I have a lot of Git aliases which means that sometimes I forget the underlying command.

I was working on a system without my aliases, and couldn't remember how to create a new local branch and then HEAD to it.

I asked Stack Overflow. I was surprised that there was no question on this, so I created one and answered it, which is encouraged):

Create and work on a new branch based on the current branch

Two supposed duplicates were flagged. I differentiated the question from those, and asked for the question to be reopened.

Two new supposed duplicates were flagged. I differentiated the question from these as well, and asked that the question be reopened.

It wasn't, and no comments were given.

I believe this question would be very useful to beginners at git, (and for people who forget the commands underlying their aliases!)

Perhaps I'm missing something about what constitutes a duplicate question. Could someone please explain which of the supposed duplicates they believe to be a duplicate and why?


Update:

The question has now been deleted. I've asked a meta-meta-question here:

Why was this question under discussion on meta.SO deleted?

  • Part of the problem is that you don't ask "How do I create a branch and work on it". The question asks "I create a branch with X, is there a faster way?". Your answer falls short on answering that. It's only explaining what the code in the question does, but it does not show a faster way. – BDL Sep 1 at 7:37
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    @BDL Thanks for the constructive feedback - I've updated the question to be clearer. – Tom Hale Sep 1 at 10:13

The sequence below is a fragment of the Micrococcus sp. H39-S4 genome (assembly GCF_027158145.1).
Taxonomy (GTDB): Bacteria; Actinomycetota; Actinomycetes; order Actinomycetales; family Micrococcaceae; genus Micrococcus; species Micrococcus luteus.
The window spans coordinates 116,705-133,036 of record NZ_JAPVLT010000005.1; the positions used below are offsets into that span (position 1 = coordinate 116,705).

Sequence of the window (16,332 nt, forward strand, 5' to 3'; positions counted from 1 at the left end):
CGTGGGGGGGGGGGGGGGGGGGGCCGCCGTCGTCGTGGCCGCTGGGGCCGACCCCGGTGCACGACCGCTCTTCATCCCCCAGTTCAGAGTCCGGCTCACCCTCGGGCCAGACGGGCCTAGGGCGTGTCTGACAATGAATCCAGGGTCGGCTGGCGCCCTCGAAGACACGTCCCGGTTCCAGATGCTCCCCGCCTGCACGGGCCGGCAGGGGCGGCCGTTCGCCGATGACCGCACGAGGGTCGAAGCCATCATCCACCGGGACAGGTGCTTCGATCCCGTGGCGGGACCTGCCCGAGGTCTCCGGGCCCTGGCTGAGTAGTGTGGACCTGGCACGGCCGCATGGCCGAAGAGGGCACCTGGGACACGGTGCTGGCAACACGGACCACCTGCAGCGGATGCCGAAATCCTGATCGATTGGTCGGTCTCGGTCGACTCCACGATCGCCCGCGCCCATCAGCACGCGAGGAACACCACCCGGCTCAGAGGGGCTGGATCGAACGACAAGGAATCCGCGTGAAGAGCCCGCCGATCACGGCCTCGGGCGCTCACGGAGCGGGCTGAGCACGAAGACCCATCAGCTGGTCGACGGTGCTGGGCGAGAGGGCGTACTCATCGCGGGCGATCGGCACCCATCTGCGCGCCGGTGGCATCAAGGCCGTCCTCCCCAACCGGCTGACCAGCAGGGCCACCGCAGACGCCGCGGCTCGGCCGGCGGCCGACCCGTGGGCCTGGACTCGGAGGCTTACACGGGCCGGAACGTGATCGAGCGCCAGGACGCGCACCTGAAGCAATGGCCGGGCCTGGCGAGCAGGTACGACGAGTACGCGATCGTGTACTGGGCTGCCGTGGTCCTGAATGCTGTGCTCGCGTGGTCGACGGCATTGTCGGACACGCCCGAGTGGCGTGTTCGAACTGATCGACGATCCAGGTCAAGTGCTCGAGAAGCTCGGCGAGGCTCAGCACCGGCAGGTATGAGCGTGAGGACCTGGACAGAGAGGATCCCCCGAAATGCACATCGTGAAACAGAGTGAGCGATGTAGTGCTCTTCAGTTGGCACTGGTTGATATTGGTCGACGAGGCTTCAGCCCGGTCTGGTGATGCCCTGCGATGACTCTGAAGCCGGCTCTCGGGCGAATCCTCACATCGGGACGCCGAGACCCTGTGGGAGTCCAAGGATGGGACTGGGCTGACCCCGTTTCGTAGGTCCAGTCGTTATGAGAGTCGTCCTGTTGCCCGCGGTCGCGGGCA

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    Meta-effect favoring you. I've seen many times when question is not received well, the self-answering even make it worse and unless the answer is good it gets downvoted too. How useful is the question? It might not have a duplicate, but isn't because it's the very very basic thing, the first few paragraphs of any git-documentation? I am not git-expert (luckily?) but if something is usually done in two steps and you make it one.. well.. cool? Save someone what? – Sinatr Sep 3 at 15:12
  • @Sinatr The fact that the answer can be two steps or one is irrelevant. This meta question is about whether the question is a duplicate. – Tom Hale Sep 4 at 10:14

Honestly, IMO the question is a duplicate of this Create a branch in Git from another branch. You're splitting hairs re the fast forward merge, as the answers are essentially the same. There's plenty of questions closed as dupes that are not 100% identical, but have the same answers.

The title of the linked potential dupe target could be regarded as misleading, wanting to prevent automatic fast forward, but the solutions still cover both use cases.

Believe it or not having the duplicates is not a bad thing, it helps people land on the with search engine results. You can't force people to agree or not agree with you on the duplicate, just as some people will not agree with me saying it is. Either way don't lose sleep over it.